When increased fees were introduced by the Conservative-Liberal Democrat coalition in 2012, the proposal was to reinvigorate the university institution, forcing universities to compete on both quality and price. However, as predicted by many, the promise of increased competition and the subsequent consumer revolution failed to materialise as the standard three-year degree charged at the maximum price quickly become the norm.
The university sector is facing an unprecedented challenge as unpaid student loans are quickly becoming a fiscal time bomb. Students in England and Wales are the most indebted in the world upon graduation, accruing an average debt of £57,000. This is only set to increase as tuition fees in England are expected to rise to £9,250 this academic year, and interest rates are rising from 4.6% to 6.1%.
Recently, as reported in the Guardian, the Student Loan Company declared that the outstanding debt on loans has risen by 16.6% to £100.5bn in 2017, up from £86.2bn in the previous year. By 2019, the cumulative UK student debt will comfortably exceed annual NHS spending in England and is forecasted to reach £1trn (9% of net national debt) by 2040, representing a huge liability for future generations to deal with.
The Department for Education’s auditor, the National Audit Office, highlighted “a considerable degree of uncertainty remains over the recoverable amounts of the loans issued.” Write-off costs have reached 45% of student loan value each year, and if this increases beyond 48.6%, the economic cost of the 2012-2013 higher education reforms will exceed the original pre-2012 £3,000 tuition fee system, nullifying the proposed savings to the public finances.
Amongst the biggest beneficiaries of the consecutive hikes in fees are Vice-Chancellors, who have been accused of running a “cartel”. Capx highlighted a number of “individual horror stories” of pay packages, including the Vice-Chancellor of Bath (Dame Glynis Marie Breakwell) who received an 11% pay rise (despite a 1.1% pay rise for non-managerial staff) to a take home salary of £451,000, alongside living for free in a grace-and-favour property, and claiming £20,000 of “domestic expenses“. Other notable Vice-Chancellors pay packages include George Holmes, the Vice-Chancellor of Bolton university (one of the UK’s worst performing universities in terms of student employment and satisfaction) who, despite earning £222,120 in 2016, claimed he is not paid enough.
Alongside this rise in debt, student dissatisfaction has also reached unprecedented levels. A YouGov poll conducted for UK2020 recently found that when asked to rate the overall value for money of their university on a scale of one to ten, only 29% gave a score of more than seven.
This is not really that surprising considering that teaching quality and contact time has stagnated, with UK2020 reporting that the average student receives just 11.2 hours per week of contact time, across an average academic period of 23 weeks. This widespread dissatisfaction, and the awareness of potentially more attractive alternative options such as apprenticeships, has resulted in UCAS applications declining by more than 4% (25,000 applications) in 2017.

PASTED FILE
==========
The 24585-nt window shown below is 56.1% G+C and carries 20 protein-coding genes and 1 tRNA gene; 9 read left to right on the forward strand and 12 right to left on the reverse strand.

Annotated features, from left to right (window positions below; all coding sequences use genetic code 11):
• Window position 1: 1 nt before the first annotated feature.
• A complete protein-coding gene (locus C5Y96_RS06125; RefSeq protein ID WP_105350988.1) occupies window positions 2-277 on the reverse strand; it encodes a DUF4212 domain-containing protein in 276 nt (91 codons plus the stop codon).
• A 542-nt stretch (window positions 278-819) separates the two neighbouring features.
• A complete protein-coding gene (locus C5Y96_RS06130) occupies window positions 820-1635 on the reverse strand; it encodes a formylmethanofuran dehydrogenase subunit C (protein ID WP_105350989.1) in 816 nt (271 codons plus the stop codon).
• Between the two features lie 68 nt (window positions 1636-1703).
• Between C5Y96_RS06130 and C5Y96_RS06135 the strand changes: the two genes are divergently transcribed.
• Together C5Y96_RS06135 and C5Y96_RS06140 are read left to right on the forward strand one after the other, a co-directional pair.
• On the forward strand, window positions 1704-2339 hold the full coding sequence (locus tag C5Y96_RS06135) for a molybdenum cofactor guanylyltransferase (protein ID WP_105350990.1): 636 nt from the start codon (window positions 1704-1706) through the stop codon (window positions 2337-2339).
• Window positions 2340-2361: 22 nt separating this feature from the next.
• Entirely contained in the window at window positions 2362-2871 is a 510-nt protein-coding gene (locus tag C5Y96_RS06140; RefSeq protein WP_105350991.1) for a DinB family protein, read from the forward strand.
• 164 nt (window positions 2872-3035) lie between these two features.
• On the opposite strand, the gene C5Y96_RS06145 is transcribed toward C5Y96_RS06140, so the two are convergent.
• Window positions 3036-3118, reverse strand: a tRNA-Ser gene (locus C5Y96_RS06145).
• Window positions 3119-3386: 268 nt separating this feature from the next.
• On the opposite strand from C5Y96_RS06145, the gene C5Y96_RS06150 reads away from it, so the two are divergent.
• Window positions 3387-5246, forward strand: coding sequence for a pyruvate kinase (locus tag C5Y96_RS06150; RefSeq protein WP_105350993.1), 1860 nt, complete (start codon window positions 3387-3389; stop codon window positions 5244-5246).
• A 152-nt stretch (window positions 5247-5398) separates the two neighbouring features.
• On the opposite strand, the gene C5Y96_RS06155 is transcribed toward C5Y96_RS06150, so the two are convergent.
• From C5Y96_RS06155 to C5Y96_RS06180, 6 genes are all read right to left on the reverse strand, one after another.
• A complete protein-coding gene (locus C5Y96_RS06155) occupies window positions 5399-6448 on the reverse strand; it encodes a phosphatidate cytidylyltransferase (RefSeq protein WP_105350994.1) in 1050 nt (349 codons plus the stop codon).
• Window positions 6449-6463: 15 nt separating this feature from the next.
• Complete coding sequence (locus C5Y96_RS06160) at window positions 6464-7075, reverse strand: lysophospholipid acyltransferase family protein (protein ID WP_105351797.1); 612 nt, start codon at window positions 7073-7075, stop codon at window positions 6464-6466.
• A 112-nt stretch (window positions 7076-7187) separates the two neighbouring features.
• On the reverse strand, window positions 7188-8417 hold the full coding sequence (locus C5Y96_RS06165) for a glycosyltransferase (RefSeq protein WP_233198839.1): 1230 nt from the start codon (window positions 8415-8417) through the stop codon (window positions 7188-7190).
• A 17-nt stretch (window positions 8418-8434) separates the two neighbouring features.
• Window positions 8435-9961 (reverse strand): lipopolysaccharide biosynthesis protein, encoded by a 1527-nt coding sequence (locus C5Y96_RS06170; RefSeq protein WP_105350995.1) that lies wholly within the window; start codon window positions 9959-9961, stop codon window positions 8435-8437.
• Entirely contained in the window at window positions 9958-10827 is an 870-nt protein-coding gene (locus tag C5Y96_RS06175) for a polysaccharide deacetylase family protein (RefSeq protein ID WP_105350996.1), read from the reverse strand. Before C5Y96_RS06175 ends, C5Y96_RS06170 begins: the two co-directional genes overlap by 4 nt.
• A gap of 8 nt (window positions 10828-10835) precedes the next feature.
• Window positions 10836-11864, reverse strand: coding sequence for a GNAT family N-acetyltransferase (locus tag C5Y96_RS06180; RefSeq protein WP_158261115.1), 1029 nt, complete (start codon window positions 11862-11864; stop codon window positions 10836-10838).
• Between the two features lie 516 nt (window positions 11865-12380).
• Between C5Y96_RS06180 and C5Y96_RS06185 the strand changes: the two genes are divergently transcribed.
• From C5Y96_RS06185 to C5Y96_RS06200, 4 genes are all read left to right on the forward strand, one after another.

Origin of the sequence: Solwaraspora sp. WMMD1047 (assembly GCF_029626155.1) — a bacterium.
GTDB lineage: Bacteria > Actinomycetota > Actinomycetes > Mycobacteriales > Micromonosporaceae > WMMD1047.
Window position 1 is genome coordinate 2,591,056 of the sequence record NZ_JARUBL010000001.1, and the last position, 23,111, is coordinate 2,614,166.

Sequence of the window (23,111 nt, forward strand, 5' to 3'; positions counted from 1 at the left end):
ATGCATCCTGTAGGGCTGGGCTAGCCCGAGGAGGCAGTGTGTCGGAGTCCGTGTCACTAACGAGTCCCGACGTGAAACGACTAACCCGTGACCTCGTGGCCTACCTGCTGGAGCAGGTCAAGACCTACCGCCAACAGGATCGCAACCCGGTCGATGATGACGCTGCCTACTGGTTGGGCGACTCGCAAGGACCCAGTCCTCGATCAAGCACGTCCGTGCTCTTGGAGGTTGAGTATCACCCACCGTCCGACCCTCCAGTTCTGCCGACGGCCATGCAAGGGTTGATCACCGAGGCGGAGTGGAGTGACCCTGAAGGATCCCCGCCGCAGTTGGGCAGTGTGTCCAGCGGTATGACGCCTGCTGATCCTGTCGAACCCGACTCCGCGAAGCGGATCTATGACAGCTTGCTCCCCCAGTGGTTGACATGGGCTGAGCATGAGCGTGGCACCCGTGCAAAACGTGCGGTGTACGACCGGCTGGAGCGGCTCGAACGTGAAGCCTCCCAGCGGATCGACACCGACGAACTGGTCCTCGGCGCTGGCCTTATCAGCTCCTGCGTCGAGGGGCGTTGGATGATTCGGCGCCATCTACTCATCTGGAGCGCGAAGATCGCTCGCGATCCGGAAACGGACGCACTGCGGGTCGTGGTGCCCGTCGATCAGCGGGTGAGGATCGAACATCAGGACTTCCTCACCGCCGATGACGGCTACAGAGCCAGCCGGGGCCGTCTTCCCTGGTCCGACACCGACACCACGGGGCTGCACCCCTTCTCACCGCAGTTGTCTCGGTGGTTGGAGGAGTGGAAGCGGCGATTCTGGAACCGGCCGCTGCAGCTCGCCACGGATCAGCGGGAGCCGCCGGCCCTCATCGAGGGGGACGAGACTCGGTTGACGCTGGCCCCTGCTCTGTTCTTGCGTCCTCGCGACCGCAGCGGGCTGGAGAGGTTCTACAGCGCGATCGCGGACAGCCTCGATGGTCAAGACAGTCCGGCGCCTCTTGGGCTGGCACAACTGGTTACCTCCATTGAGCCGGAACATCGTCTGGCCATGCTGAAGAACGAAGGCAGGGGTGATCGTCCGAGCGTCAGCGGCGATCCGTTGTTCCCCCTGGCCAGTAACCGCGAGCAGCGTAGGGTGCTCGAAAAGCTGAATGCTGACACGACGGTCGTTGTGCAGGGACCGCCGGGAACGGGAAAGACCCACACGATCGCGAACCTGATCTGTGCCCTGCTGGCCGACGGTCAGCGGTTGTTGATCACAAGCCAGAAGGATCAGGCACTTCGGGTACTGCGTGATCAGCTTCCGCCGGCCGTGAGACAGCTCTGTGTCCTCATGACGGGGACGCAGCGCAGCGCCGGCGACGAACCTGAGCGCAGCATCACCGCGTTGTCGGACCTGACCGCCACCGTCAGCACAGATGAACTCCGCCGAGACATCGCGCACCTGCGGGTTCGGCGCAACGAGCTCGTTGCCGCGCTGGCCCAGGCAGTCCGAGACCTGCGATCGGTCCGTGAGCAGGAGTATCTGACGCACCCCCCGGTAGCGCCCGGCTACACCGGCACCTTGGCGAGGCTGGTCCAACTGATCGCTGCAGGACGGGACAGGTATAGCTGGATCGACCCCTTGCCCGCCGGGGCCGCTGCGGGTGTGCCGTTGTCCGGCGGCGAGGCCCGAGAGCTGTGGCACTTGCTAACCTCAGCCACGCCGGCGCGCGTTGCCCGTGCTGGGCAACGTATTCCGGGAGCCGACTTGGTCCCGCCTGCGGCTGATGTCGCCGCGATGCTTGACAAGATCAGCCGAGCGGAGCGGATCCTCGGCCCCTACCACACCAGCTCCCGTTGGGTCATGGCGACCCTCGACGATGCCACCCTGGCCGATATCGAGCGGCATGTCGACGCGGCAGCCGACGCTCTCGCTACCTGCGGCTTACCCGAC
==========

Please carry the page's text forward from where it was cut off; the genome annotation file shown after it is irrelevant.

With the current Conservative government resisting increasing pressure to cut tuition fees, interest rates, and repayment salary thresholds (which are arguably the easiest way to manage the growth of this debt bubble) alternative non-financial solutions must be sought to reform the “self-serving cartel of universities”.
The traditional (and arguably outdated) model of three years of undergraduate study at university is increasingly being called into question. The expansion of two-year degrees focused on providing accelerated and intensive bachelor’s degrees offers multiple benefits while ensuring the intellectual journey is not compromised, and academic rigour is maintained.
A more intensive academic experience has the potential to save undergraduate students £20,000 across tuitions fees, rental contracts, and living expenses. UK2020 reports that just under 50% of students would consider a two-year degree if it were offered. These intensive degrees not only benefit students, their parents and the taxpayer, but also the wider society by helping to alleviate the UK’s existing housing crisis. If 40% of students switched to accelerated degrees, this would free up more than 105,000 rooms in key UK cities, equivalent to 61% of the annual supply of new-built homes.
Reform also needs to focus on overcoming information asymmetry in the market by providing students with independent and audited information about teaching methods, contact time, graduate-level employability (not simply “employability rates” as existing systems produce), and course by course data on graduate earnings. This information will allow students to assess the value for money of university education compared to alternative routes.
In a rapidly changing world, universities have been criticised for being slow to respond, being run predominately by academics and administrators, for academics and administrators. Looking forward, the rising level of student dissatisfaction must act as a catalyst for change. Reform will not be easy but it is vital to ensure future generations are not burdened with significant debt liabilities, and that universities continue to be one of the UK’s greatest national assets.
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